I sat up and made room for her, and she sat in her usual spot on the bed. She had a little cardboard box in her hand. It was similar to a cigarette box like Marlboros come in but it was longer and black.
“Can you guess what the sales of True Blood are now?” she began. I’d noticed she sometimes had an odd way of carrying on conversations.
“I would imagine they’re pretty bad,” I answered.
“Yes. The NBVA keeps declaring that nothing like the silver poisoning could ever happen again, but of course, we know that’s not true. It could happen again tomorrow.”
“I suppose so.”
“The test for silver compounds is very simple. Did you know that?”
“Recently, quite a few people came up with the idea to test True Blood, but Eric was the first one to apply for a patent for the process.”
I was surprised to hear that and my interest was piqued, naturally, at the mention of Eric’s name.
“I didn’t know that,” I said.
“Several companies have tried to set up vampire-only manufacturers of the tests. This week, vampires are eager to work producing the product, but can you imagine vampires working long-term at the menial tasks required in the manufacturing business?”
“We don’t make very reliable factory workers.”
I just nodded.
“So, now we have a problem. We can produce silver tests for sale that would make drinking True Blood an option again for vampires. We need vampires to drink True Blood to restore normal relations between humans and vampires, as you can imagine.”
“But what would prevent the silver tests from being tampered with just as the True Blood was? How easy would it be for a vampire hater to get a job at the plant that makes the tests?”
“Probably pretty easy.”
“Can you guess what Eric’s suggestion was to solve this problem?”
My heart swelled. “Yes.”
“If a telepath regularly read the human employees, we could guarantee that our manufacturing plant is safe.”
“Yes, you could.”
“And that would make ours the only plant to produce and sell safe testers. Can you imagine the money to be made in such an endeavor?”
“And can you imagine the problem I might have in Eric’s little plan?”
“No.” I thought it sounded like a great plan.
“How can we trust the telepath?”
I didn’t have an answer for her.
She continued, “She feels that her free will has been stolen. She thinks of herself as a prisoner of vampires. Why would she be trustworthy?”
“Did Eric have an answer?” I asked.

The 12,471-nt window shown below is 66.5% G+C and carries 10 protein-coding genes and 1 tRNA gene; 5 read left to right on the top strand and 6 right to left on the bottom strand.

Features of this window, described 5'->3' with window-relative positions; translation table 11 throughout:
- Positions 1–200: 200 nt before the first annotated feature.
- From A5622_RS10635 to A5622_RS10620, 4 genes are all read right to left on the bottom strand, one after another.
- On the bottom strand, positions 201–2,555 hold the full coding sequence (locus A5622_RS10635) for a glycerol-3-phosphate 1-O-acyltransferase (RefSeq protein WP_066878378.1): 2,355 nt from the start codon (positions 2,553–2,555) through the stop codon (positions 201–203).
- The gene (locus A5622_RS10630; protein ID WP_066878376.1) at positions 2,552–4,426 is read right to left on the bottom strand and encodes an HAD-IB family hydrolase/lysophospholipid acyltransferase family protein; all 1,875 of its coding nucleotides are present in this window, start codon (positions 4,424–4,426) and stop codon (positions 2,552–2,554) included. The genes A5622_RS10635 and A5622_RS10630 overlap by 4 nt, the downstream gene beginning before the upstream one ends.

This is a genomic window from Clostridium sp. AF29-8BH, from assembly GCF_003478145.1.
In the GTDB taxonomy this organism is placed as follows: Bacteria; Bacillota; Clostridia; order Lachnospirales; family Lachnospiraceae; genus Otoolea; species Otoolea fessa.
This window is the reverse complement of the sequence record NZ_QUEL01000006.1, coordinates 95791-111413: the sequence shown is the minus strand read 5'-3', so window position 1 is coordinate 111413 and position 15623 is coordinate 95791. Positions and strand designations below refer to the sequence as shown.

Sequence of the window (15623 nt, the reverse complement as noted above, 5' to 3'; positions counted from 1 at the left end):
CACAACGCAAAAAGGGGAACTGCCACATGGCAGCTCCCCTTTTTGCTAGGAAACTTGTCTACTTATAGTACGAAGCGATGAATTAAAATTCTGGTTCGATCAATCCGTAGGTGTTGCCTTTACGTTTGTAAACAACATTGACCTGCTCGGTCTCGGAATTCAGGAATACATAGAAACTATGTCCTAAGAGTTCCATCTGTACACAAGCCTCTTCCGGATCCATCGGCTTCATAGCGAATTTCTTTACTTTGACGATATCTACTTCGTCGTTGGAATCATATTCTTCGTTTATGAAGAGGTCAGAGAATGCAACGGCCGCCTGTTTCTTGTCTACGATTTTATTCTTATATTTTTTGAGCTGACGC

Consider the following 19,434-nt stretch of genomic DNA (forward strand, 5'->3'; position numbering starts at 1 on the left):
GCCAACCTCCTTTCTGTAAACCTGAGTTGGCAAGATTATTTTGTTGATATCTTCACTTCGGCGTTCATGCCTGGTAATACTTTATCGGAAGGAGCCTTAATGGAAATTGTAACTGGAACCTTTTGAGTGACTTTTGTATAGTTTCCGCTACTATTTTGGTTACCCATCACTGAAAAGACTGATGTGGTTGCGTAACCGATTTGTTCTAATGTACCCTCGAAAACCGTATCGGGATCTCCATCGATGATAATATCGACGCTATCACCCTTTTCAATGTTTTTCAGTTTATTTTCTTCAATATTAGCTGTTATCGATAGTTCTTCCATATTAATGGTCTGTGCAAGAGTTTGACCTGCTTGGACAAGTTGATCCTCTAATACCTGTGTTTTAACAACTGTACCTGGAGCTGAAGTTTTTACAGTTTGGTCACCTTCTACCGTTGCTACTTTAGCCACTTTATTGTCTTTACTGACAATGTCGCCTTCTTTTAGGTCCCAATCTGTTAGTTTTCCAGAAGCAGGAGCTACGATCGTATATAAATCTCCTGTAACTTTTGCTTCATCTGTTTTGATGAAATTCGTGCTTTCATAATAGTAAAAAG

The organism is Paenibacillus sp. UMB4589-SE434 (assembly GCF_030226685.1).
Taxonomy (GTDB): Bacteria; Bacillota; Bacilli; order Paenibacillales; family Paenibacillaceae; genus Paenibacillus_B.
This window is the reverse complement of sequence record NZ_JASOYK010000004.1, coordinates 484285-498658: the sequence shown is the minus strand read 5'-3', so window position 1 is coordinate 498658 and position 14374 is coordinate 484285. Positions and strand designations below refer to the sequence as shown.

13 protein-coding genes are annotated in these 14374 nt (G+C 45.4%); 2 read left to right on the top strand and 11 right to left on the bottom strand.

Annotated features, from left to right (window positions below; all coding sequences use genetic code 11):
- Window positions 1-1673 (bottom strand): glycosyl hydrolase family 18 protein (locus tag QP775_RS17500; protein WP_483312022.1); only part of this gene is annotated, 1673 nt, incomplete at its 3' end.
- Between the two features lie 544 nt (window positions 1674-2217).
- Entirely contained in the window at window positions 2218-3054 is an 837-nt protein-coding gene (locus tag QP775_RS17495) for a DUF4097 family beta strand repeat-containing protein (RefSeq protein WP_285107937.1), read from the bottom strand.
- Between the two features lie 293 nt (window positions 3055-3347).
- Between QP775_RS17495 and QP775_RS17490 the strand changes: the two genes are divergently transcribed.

“Yes, he did. He told me about a place called Magnolia Grove. He told me a story of a woman who risked everything to save a vampire. I said, ‘Yes, a vampire she is in love with.’ And he said, ‘No, one she had met once.’ Is that true?”
“Rasul and your human bodyguard, Ross, confirmed that you slept in Eric’s hotel chamber while he was in his daytime rest in Washington.”
“I have never heard of a vampire trusting a human to share his daytime resting place. Ever. And Eric Northman is the most careful vampire I know. There’s a reason he’s a thousand years old.”
She handed me the little box in her hand.
It was black with red letters on the front that said “Bloodtest,” and a little drop of blood dripped from the B. Beneath the logo, in smaller letters, it said, “Vampire owned. Telepath protected.”
I smiled and looked up to Sophie-Anne. I couldn’t read her expression.
“You can open it. This is a prototype,” she said.
I tore the cellophane off and opened the lid to reveal six little white plastic tubes. I removed a tube and opened the top that was designed like the top of a bottle of vitamins or Tylenol. Once it was open, I punched through the styrofoam seal.
“The packaging is more expensive than the product,” she said.
I turned the tube over and a white paper straw fell out.
“You just stick the straw into a bottle of True Blood. It turns green if there is even a trace of a silver compound in the blood.”
“Where are these made?” I asked and held my breath.
I smiled and felt the sting of happy and hopeful tears as I said, “Thank you.”
“Oh, this isn’t for you. This is for me.”
“Okay,” I said.
“We have a meeting with Eric downstairs in fifteen minutes,” she said. “You can keep that.” She gestured to the little box I still held in my hand.